Oxford Sciences Innovation (OSI) has eased past its £300 million ($475 million) fundraising target. The University of Oxford-focused investment vehicle pulled in a total of £320 million after Google's ($GOOG) VC wing contributed to a fundraising drive that had already attracted Neil Woodford and other big names in British biotech.
|Google Ventures' Tom Hulme|
OSI's ability to raise such significant sums was underpinned by its privileged relationship to one of the hotbeds of British innovation, namely the University of Oxford. The university set up OSI in partnership with its tech commercialization subsidiary, Isis Innovation. And, most importantly, the partners made the investment fund the preferred provider of financial backing to spinouts from the university's life and medical sciences departments. Such a direct line to the next generation of British biotechs and startups in other fields has proven to be an attractive proposition to investors.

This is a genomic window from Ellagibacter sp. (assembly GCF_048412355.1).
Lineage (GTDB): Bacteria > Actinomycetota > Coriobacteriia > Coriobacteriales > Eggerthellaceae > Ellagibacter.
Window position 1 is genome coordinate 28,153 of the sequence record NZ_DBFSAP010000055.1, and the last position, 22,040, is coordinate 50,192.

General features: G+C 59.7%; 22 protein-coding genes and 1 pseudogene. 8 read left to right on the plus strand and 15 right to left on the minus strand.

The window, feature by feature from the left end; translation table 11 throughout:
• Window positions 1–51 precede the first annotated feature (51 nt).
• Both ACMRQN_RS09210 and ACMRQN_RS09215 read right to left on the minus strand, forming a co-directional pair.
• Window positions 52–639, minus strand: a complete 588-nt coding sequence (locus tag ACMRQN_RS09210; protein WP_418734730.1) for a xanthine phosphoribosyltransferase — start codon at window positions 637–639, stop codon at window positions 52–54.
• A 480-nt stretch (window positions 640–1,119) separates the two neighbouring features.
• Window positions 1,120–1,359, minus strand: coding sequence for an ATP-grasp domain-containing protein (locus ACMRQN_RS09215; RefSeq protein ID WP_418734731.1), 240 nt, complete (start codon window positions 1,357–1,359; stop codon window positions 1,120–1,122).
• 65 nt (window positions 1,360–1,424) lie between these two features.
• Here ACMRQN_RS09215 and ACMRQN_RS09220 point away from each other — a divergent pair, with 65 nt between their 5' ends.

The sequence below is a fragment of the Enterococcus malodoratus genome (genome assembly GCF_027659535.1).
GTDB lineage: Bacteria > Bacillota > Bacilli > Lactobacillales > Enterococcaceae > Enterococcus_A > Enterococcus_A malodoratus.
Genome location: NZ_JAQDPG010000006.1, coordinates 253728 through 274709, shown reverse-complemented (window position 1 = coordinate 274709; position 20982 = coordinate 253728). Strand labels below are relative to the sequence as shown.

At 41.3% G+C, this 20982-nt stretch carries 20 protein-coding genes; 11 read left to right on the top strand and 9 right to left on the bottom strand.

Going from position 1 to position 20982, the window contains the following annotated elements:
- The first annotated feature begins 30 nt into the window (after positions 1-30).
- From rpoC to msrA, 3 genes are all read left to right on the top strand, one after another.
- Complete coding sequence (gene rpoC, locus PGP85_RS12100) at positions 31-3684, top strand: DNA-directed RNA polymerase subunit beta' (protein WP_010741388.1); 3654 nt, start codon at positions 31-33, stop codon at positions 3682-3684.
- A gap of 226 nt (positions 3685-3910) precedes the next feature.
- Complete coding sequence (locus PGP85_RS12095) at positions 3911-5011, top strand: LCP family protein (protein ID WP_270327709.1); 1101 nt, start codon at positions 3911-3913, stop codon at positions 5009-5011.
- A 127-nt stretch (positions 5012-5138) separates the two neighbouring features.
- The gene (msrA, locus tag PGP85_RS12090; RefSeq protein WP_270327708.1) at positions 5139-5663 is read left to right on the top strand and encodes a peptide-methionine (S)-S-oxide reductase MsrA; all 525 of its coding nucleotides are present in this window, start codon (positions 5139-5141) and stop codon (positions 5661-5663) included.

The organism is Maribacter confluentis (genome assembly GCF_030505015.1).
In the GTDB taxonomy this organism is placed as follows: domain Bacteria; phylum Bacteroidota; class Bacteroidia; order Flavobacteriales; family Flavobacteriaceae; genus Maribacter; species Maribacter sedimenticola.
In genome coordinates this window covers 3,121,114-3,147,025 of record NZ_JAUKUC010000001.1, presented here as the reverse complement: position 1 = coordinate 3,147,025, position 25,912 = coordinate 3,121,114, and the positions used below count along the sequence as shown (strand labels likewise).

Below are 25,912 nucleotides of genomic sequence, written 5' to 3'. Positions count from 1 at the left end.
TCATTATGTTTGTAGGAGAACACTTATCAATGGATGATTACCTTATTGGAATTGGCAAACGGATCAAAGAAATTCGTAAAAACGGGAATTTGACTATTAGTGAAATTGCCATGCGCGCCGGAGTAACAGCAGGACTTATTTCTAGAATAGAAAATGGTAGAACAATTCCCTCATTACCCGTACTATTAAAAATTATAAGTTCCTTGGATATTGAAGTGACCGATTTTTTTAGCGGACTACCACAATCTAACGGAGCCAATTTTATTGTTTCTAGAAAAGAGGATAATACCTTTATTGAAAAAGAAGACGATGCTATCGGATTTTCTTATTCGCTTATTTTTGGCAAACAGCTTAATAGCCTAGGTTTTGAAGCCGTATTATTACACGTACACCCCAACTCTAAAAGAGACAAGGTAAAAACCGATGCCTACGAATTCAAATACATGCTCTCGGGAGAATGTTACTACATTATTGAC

Woodford's fund, Invesco, IP Group (LSE:IPO) and the Wellcome Trust all chipped in to the initial £210 million round in OSI that closed last month. Since then, Google Ventures has thrown its weight behind OSI, helping the fund to clear its £300 million fundraising goal. OSI also added Tom Hulme and Dr. Krishna Yeshwant, both of whom are general partners at Google Ventures, to its advisory board. "Google Ventures' investment in OSI represents our faith in Oxford University's ability to develop the next generation of scientific breakthroughs," Hulme said in a statement.
OSI will have an opportunity to pick up sizable stakes in companies set up to commercialize these breakthroughs. The terms of the 15-year agreement give the fund the right to snap up 50% of the university's founder equity, The Telegraph reports. And with Isis supporting the creation of 100 spinouts over the past 15 years--including the likes of sequencing upstart Oxford Nanopore and Nasdaq-listed diagnostic player Oxford Immunotec ($OXFD)--OSI and its investors are positioned to gain a broad, deep exposure to the university's innovation conveyor belt.
- read the release
- here's The Telegraph's article